women in shiny dresses. Hey! They're the
Solid Gold Dancers!
- Another break and we're back! Now, let's slow
it down a bit for all you lovers out there. Ohhhhhh yeaaahhhh. A new
singer lounges us into a mellow mood as our spiral of wheat has now
turned into a big, swirling spiral of light.
Suddenly, another set of dancers gathers around a fire that's sprung
up in a different part of the stadium. Commentators Dan Hicks and Mary
Carillo tell us that it's a fire dance designed to put people in a
trance. Ahhh!! Children Of The Corn!!
- What's this? One more medal ceremony, this time
for the marathon men. Italy's Stefano Baldini picks up the gold, American
Meb Keflezighi gets silver, and Brazil's Vanderlei de Lima gets bronze
for the race and the Pierre de Coubertin medal for what the International
Olympic Committee said was a recognition of his "exceptional demonstration
of fair play and Olympic values." Whatever. I'm sure he'd rather
have the one gold than the two medals he's getting, but it was a nice
gesture by the IOC.
- The athletes finally enter, and generally just
run around like idiots for the next two hours. Hey, they earned it!
- High ranking Olympic muckety mucks give many speeches. Greece is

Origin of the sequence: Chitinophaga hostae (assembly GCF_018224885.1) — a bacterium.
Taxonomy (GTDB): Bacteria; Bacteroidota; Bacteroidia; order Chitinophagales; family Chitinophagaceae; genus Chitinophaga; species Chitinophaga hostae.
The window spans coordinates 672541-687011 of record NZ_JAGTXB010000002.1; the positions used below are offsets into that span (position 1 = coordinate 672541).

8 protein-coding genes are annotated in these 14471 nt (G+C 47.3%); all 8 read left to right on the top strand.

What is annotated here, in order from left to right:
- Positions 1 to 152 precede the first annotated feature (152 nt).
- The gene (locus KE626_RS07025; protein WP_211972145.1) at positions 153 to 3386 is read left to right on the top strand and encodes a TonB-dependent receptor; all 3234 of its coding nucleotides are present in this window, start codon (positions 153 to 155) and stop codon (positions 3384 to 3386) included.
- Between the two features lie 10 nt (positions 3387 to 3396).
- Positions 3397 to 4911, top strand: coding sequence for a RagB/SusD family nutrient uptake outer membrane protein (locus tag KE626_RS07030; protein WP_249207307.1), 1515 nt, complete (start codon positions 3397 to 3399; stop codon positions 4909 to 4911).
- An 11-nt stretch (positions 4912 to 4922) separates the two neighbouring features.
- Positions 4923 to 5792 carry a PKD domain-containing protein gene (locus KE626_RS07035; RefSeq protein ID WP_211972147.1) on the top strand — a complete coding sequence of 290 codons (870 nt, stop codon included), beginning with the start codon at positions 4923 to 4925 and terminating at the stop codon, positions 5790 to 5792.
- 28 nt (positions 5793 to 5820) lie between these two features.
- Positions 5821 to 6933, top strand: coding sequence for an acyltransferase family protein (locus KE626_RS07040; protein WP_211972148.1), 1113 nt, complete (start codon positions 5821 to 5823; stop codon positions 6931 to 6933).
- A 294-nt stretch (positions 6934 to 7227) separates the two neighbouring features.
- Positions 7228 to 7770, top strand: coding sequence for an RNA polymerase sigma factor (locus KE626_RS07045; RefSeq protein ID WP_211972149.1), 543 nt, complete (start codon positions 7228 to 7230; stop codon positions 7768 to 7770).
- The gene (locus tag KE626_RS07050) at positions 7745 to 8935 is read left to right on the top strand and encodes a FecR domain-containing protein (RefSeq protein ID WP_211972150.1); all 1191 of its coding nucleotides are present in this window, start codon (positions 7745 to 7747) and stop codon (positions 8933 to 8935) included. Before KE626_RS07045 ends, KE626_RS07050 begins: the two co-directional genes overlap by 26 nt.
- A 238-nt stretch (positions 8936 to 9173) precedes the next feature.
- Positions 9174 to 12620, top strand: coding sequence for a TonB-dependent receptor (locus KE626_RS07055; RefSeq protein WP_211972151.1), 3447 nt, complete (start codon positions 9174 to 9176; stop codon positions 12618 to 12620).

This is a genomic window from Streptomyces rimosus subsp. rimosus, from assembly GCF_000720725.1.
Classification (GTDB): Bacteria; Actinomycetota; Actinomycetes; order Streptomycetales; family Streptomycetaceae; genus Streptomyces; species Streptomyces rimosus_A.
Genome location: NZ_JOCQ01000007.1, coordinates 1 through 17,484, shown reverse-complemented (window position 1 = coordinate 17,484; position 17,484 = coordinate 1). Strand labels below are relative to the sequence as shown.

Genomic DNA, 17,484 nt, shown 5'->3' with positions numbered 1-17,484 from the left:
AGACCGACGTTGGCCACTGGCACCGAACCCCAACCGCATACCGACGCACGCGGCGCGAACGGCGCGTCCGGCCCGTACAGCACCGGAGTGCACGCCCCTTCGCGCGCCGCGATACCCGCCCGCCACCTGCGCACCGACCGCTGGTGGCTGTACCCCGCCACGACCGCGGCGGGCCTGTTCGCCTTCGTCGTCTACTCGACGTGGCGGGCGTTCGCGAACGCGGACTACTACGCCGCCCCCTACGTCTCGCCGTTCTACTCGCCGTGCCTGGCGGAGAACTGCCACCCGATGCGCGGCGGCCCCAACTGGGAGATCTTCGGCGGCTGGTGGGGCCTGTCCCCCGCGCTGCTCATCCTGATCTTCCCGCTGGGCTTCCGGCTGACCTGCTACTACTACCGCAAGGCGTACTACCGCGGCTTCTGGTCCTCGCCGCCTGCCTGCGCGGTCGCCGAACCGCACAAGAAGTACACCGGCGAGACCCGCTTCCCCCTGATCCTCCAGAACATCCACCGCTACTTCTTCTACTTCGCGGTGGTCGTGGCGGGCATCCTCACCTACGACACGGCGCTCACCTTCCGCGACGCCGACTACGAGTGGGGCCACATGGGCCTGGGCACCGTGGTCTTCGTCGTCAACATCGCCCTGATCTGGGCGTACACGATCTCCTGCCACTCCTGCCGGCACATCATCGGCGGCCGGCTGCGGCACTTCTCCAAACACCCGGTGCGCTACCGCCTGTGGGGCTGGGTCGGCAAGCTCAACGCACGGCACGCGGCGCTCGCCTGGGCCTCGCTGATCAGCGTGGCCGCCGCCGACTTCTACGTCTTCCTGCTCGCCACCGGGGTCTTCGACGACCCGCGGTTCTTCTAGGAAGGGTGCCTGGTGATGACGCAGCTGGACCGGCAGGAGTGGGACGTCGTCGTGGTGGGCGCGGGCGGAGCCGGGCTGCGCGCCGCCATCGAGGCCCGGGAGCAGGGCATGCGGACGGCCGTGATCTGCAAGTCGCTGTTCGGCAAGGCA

good. Athens is good. Everybody here is good. Blah blah blah... Everyone
on the stadium floor is too busy taking pictures of each other to pay
- And now it's time for the ceremonial handover of the Olympics from
Athens to Beijing. The mayor of Athens hands over the Olympic flag
to the mayor of Beijing, and now the Chinese part of the party starts!
What, wonder Dan and Mary, will China bring us?
Well, for starters, leggy musicians! Good opening, China! They follow
with a red streamer dance, which means... well, certainly it means
something other than long, red streamers look cool, but that's all
I got from it. And China closes with a young girl singing from on top
of a big, red lantern. I can only assume this is a tribute to the legions
of Chinese child laborers. Way to go China!
- Finally, it's time to snuff the giant joint...er...I
mean, it's time to extinguish the cauldron. Another child climbs
the stairs as the